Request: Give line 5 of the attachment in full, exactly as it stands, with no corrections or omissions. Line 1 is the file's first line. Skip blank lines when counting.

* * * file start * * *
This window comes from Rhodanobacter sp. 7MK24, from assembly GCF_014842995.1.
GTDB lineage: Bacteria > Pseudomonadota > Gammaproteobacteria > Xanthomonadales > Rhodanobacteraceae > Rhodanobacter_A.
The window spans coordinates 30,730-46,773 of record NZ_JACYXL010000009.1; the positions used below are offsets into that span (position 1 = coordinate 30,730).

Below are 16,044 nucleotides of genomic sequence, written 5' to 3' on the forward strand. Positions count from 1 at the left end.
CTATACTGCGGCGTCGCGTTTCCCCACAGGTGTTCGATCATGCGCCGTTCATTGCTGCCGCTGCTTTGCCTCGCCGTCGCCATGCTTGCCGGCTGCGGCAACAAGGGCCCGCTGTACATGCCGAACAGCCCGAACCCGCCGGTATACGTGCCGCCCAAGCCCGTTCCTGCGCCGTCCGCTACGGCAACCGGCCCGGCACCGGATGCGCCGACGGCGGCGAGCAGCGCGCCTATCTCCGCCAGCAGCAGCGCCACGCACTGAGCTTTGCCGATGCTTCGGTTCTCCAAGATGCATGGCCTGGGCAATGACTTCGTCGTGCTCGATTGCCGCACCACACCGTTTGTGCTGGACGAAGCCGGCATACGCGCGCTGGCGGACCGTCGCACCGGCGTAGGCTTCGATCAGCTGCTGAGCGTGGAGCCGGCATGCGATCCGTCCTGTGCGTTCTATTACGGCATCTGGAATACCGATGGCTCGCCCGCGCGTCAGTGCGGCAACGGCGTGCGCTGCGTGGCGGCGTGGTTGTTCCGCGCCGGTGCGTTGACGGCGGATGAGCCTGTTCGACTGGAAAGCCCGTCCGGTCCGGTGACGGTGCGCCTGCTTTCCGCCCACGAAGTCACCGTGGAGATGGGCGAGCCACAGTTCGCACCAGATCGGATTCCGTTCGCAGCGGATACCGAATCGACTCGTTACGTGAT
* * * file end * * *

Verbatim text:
CTATACTGCGGCGTCGCGTTTCCCCACAGGTGTTCGATCATGCGCCGTTCATTGCTGCCGCTGCTTTGCCTCGCCGTCGCCATGCTTGCCGGCTGCGGCAACAAGGGCCCGCTGTACATGCCGAACAGCCCGAACCCGCCGGTATACGTGCCGCCCAAGCCCGTTCCTGCGCCGTCCGCTACGGCAACCGGCCCGGCACCGGATGCGCCGACGGCGGCGAGCAGCGCGCCTATCTCCGCCAGCAGCAGCGCCACGCACTGAGCTTTGCCGATGCTTCGGTTCTCCAAGATGCATGGCCTGGGCAATGACTTCGTCGTGCTCGATTGCCGCACCACACCGTTTGTGCTGGACGAAGCCGGCATACGCGCGCTGGCGGACCGTCGCACCGGCGTAGGCTTCGATCAGCTGCTGAGCGTGGAGCCGGCATGCGATCCGTCCTGTGCGTTCTATTACGGCATCTGGAATACCGATGGCTCGCCCGCGCGTCAGTGCGGCAACGGCGTGCGCTGCGTGGCGGCGTGGTTGTTCCGCGCCGGTGCGTTGACGGCGGATGAGCCTGTTCGACTGGAAAGCCCGTCCGGTCCGGTGACGGTGCGCCTGCTTTCCGCCCACGAAGTCACCGTGGAGATGGGCGAGCCACAGTTCGCACCAGATCGGATTCCGTTCGCAGCGGATACCGAATCGACTCGTTACGTGAT